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Running with the Mind of Meditation: Lessons for Training Body and Mind Hardcover – April 10, 2012
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There is much wisdom to be found in this brilliant yet simple book. The lessons offered by Sakyong Mipham are like spiritual vitamins that will nourish the runner's soul.
–Jerry Lynch, Ph.D, author with Al Huang of Spirit of the Dancing Warrior and the best-seller, Thinking Body, Dancing Mind
Running With the Mind of Meditation is a delightful and welcome addition to contemplative literature. We often forget that movement is a natural complement to meditative practice, and helps us avoid what has been called the 'stone Buddha' syndrome. This book is a profound guide to the integration of mind and body."
-Larry Dossey, MD, author of Healing Words: the Power of Premonitions and The Extraordinary Healing Power of Ordinary Things
About the Author
SAKYONG MIPHAM is the leader of Shambhala, a worldwide network of meditation and retreat centers. He's also an avid marathon runner and golfer, he frequently retreats to study at a Tibetan monastery in India, and he writes a regular column in the Shambhala Sun. The author of the bestselling titles Ruling Your World and Turning the Mind Into an Ally, Sakyong Mipham was named one of the thirty global visionaries of our time by Planet magazine. He spends his time teaching all over the world, using his unique blend of Eastern and Western perspectives to the benefit of his students in North and South America, Europe, and Asia.
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Top Customer Reviews
For an amazing read of what is possible in the realm of human endurance, check out The Marathon Monks of Mount Hiei.
The book does not seem to have a discernible structure, other than in part discussing various stages of meditation and running using animal metaphors, which personally left me flat and I found that aspect tedious. The author starts the book by saying that meditation and running are two separate things, and you don't meditate while you run. Then, throughout, the book jumps back and forth, randomly and pointlessly, between separately talking about meditation and talking about running, and the author's personal experiences with both.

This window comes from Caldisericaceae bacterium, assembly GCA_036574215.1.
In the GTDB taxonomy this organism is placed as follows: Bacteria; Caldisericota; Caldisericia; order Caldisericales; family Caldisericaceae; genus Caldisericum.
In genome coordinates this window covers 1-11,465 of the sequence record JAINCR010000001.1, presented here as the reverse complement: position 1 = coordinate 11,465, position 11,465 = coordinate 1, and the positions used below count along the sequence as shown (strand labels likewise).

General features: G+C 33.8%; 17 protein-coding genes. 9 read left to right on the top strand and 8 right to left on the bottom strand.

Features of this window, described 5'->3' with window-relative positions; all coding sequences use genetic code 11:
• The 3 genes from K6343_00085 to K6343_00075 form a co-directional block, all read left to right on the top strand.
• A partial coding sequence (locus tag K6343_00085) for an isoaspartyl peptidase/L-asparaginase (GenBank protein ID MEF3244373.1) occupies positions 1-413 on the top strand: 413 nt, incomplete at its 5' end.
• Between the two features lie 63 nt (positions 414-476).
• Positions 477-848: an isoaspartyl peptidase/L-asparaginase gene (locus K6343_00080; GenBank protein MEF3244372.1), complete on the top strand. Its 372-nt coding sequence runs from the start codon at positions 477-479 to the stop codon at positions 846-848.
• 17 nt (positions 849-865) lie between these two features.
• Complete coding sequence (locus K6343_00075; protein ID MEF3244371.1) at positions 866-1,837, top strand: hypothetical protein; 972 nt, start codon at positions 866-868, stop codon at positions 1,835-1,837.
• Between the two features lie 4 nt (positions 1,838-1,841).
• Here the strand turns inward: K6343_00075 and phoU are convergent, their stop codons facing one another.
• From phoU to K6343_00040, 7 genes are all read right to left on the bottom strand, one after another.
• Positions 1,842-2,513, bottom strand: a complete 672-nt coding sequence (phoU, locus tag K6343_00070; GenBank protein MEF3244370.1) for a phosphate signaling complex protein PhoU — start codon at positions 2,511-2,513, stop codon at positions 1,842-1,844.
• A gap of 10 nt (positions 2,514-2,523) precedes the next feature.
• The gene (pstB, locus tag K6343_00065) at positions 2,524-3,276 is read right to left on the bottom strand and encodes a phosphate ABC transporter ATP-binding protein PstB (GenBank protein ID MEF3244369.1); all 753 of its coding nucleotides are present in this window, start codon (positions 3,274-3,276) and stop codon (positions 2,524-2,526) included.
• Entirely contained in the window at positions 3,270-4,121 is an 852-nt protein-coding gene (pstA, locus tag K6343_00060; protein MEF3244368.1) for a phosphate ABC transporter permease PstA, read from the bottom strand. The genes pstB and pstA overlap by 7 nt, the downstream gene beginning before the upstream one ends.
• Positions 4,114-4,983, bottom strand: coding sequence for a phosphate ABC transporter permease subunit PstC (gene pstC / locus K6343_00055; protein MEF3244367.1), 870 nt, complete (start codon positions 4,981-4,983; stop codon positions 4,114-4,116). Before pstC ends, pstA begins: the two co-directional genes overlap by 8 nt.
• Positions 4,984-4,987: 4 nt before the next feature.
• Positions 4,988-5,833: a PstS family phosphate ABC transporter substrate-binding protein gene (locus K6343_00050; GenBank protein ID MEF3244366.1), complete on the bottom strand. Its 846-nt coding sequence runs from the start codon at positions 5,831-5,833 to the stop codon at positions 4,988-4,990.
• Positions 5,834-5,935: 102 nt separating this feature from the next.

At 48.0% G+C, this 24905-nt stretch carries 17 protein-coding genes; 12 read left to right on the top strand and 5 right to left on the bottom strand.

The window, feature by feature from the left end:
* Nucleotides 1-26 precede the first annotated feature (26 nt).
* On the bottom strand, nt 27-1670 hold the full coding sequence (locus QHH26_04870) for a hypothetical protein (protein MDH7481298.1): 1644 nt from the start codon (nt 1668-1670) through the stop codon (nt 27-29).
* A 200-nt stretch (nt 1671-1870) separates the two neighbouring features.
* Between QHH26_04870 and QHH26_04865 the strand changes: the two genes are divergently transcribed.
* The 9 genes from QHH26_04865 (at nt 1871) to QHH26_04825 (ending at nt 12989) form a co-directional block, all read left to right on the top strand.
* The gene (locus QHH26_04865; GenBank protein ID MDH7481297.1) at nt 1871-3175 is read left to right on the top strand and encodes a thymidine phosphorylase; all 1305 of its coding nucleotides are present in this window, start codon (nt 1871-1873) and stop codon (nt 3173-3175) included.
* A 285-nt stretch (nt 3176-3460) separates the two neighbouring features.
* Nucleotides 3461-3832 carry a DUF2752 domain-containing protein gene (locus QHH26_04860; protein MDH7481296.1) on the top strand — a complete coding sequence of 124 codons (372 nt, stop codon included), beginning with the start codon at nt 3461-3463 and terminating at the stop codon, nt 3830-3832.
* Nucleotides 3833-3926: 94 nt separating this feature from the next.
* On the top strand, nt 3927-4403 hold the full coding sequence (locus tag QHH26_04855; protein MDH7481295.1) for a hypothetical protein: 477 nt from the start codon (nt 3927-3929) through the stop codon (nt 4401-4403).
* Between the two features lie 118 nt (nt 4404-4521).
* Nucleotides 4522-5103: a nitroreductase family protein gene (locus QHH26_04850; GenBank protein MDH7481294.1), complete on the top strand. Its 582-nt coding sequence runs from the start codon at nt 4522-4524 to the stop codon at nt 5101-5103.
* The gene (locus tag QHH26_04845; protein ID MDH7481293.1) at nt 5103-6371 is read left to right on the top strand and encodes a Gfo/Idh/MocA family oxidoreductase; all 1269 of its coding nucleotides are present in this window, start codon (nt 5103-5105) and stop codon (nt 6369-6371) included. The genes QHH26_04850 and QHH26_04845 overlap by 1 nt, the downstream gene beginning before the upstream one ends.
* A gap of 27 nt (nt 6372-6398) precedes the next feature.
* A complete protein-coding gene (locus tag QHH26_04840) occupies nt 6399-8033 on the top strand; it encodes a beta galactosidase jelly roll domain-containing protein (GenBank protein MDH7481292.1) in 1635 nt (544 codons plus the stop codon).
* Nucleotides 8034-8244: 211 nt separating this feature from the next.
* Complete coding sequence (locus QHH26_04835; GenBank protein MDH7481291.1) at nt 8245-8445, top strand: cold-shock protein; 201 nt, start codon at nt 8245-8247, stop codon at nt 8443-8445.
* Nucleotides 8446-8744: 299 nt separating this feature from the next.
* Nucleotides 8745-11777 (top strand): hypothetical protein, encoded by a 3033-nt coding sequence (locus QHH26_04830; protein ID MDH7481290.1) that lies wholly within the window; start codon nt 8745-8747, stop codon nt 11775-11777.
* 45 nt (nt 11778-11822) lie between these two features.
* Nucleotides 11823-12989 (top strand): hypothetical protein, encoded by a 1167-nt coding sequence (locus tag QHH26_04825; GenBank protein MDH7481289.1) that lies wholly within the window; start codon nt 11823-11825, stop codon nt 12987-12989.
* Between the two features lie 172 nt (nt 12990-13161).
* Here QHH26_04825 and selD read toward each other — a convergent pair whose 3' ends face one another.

That, in fact, is what I valued most in Sakyong Mipham's approach to the topic of meditation. He approaches meditation as a way to strengthen the mind - to improve it's ability to retain focus and to think clearly.
His rationale convinced me of the potential merits for meditation that don't have anything to do with reaching Nirvana or attaining some grand level of spiritual enlightenment (although, I do realize those are benefits that are important and real to others).
I've been practicing meditation now for over a year using the techniques in this book and I can only say that they've worked for me. I can't imagine not practicing meditation now any more than I can imagine not running or not doing my core work. These things are essential to my life, and I'm very grateful I lucked into this book.
Happy Trails, Fellow long trail runner:-)